Public Safety

The 39th District is lucky to have the officers of the 66th, 72nd, 76th, and 78th Precincts keeping us safe. Working with law enforcement and citizen groups, we can make sure that all of us feel safe on the streets and in our homes.

When a Building Collapse Makes You Grateful

Early Monday morning, disaster struck at 241 Carroll Street (between Court and Smith Street), when the building’s exterior wall collapsed. Miraculously, no one was seriously hurt. The owners, tenants, and neighbors have been remarkably resilient in the face of a disaster. And the response from City employees – at the Department of Buildings, Housing Preservation & Development (who will oversee demolition), the Fire Department, the NYPD, and the Office of Emergency Management – has been truly impressive. Read more »

A city budget we can be proud of

The City Council and Mayor Bloomberg reached an agreement this week on New York City’s Fiscal Year 2013 budget – one that invests in our kids and preserves funding for vital public services.

The City’s $68.7 billion budget is a statement of our priorities, and I am proud that those priorities reflect a deep belief in education (public schools continue to be the largest item by far), in core public services and infrastructure that make sure we have safe and vibrant communities, and in a strong safety net for those who need it (young, old, and in-between).

I’m also excited that, for the first time, the City’s budget includes items that you selected, through participatory budgeting. The seven items – totaling $1 million – that more than 2,200 of you voted for in March are being officially adopted as part of the City’s capital budget this week … and we’re launching a new webpage to keep you posted on their progress. Read more »

Safety Improvements for 15th St. & Bartel-Pritchard Sq.

Park Slope Patch
06/19/2012

Crossing Bartel-Pritchard Square near 15th Street can be dangerous for pedestrians.

But, the Department of Transportation has a proposal for roadway changes that may make crossing near and around the traffic circle easier for pedestrians along with a bike lane for 15th Street.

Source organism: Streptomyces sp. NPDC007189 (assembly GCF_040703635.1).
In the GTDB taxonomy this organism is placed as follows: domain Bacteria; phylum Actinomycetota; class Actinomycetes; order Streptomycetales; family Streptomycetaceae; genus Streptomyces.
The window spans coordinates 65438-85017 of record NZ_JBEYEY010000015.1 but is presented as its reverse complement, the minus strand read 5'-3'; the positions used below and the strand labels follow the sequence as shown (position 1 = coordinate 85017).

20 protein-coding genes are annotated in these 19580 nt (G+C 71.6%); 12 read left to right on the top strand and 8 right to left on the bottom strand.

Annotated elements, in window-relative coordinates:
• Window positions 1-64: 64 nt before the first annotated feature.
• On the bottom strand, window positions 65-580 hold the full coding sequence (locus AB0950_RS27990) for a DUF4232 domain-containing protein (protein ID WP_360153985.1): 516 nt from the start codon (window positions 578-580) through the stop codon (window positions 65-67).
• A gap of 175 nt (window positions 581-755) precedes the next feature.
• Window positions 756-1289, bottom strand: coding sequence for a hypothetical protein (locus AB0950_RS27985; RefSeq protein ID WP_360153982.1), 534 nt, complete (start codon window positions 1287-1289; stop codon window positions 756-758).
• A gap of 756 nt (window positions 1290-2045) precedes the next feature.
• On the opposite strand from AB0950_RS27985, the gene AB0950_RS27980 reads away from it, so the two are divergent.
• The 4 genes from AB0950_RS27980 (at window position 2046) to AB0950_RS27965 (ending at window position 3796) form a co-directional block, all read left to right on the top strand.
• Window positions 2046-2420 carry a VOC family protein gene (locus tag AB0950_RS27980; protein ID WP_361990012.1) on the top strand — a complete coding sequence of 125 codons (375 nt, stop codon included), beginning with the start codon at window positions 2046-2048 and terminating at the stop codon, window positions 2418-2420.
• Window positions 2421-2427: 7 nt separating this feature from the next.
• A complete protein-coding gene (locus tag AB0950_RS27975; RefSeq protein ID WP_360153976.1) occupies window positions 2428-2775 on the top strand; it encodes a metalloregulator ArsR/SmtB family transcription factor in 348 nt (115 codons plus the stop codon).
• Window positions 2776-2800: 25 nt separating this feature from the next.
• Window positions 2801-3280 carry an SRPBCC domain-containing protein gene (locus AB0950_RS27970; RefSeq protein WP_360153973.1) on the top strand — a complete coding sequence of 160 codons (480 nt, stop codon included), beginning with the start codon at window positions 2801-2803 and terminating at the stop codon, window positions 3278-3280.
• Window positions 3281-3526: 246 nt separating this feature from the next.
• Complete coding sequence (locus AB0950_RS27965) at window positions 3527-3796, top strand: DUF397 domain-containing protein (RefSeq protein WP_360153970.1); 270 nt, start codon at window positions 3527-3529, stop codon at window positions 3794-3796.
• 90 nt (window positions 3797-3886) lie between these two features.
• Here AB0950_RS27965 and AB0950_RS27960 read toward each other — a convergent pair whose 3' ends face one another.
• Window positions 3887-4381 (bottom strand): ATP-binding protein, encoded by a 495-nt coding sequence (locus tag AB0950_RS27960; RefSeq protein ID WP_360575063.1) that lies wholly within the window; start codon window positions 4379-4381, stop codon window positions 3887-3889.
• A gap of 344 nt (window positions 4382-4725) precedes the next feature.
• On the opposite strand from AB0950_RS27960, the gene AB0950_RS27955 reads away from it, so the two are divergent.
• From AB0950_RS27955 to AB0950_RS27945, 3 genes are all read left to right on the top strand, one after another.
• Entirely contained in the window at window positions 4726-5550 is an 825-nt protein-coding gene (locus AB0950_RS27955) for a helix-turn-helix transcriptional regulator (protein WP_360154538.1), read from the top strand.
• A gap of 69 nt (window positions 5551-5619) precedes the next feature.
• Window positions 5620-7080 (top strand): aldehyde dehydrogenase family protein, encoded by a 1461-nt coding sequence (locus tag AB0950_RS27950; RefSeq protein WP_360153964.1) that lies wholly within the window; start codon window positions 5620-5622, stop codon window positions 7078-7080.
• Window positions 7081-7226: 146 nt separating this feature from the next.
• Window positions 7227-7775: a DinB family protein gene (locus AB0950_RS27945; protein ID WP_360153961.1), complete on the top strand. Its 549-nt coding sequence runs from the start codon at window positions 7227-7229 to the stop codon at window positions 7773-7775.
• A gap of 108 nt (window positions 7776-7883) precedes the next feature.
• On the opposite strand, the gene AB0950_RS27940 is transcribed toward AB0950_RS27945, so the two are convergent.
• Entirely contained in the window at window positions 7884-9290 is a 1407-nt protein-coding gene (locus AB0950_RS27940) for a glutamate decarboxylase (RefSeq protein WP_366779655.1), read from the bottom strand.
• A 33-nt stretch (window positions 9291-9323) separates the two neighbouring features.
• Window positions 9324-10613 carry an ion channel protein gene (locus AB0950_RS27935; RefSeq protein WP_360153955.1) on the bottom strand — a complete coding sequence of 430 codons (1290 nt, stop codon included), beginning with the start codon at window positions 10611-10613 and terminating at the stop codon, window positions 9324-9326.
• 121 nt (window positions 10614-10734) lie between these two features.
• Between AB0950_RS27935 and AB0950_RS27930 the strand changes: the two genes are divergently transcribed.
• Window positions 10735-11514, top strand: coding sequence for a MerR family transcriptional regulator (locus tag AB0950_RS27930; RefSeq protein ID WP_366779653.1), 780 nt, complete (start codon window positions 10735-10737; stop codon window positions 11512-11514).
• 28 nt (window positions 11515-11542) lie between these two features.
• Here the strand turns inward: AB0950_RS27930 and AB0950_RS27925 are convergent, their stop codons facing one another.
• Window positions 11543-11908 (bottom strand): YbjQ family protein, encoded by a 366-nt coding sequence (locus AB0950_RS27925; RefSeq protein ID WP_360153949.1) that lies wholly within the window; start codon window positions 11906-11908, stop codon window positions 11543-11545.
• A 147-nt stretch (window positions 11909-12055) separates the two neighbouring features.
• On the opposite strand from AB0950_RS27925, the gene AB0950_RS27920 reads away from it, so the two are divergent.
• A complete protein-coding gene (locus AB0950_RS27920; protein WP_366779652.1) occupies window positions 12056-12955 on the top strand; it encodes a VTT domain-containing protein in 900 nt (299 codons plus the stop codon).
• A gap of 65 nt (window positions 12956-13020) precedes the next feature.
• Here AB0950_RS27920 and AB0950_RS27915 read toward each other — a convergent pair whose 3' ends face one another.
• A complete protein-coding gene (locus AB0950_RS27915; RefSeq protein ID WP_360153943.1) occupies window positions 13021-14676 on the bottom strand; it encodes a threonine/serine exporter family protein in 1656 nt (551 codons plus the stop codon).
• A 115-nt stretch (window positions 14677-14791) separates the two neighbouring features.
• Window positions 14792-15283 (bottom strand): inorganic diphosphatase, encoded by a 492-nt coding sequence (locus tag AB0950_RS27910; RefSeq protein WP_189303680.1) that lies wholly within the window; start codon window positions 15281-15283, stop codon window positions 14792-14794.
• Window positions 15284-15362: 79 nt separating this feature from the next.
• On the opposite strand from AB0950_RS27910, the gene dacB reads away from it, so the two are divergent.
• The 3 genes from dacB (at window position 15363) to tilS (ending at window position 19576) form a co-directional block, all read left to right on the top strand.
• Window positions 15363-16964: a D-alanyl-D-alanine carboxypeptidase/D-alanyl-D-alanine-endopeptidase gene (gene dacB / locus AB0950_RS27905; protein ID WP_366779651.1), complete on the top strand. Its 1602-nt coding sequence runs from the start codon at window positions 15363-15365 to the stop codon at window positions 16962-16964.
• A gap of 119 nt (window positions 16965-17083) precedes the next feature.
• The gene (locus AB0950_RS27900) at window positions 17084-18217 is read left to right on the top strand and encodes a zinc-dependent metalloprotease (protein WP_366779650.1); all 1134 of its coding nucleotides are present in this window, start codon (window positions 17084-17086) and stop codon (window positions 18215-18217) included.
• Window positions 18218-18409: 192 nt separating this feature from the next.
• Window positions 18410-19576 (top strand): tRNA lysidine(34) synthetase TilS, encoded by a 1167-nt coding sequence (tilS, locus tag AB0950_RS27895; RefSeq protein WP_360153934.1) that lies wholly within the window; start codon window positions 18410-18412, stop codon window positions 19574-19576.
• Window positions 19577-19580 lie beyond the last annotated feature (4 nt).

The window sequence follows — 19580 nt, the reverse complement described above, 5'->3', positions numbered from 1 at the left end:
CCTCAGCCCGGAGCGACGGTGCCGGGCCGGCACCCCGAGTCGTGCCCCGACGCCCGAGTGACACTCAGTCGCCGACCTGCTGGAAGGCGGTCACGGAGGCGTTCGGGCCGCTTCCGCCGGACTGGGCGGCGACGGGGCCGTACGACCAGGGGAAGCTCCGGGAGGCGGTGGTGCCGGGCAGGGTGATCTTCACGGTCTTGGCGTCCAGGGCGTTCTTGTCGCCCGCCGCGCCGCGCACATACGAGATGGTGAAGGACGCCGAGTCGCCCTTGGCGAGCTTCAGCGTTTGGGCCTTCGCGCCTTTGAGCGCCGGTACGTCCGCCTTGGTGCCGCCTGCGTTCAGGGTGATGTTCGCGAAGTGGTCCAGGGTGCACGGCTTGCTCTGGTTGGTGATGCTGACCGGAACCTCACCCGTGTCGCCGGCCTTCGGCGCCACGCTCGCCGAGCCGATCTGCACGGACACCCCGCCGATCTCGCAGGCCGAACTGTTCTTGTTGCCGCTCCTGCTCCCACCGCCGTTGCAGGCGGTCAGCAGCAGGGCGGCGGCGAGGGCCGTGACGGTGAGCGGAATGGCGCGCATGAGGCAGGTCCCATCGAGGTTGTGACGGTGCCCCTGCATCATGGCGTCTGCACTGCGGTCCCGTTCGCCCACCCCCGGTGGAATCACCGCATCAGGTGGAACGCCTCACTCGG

Councilman Brad Lander, D-Park Slope, has been on a mission to make sure that area, which is right smack between Park Slope and Windsor Terrace, safer for all users. Read more »

Video: City Council proposes NYPD oversight

ABC News
06/13/2012

New York City Council members are introducing legislation that would create an inspector general to oversee the New York Police Department, amid criticism that the department's stop-and-frisk policy is out of control.


Read more »

An Independent Monitor for the Police Is Proposed

The New York Times
06/13/2012

The Federal Bureau of Investigation and the Central Intelligence Agency have inspectors general who function as independent monitors. So do the police departments of major cities like Los Angeles and Chicago, as well as the nation’s capital. Even most New York City agencies, like the Education Department and the Housing Authority, have similar monitors.

About two dozen members of the City Council planned to introduce a bill on Wednesday that would create an office of the inspector general to monitor the police and “conduct independent reviews of the department’s policies, practices, programs and operations.”

The council members said that there has never been a more opportune time to increase oversight over so powerful an agency, especially in light of the department’s stop-and-frisk policy, surveillance of Muslim groups, questions over allegedly manipulated arrest data and other recent controversies involving the police. Read more »

A Stronger NYPD, a Safer New York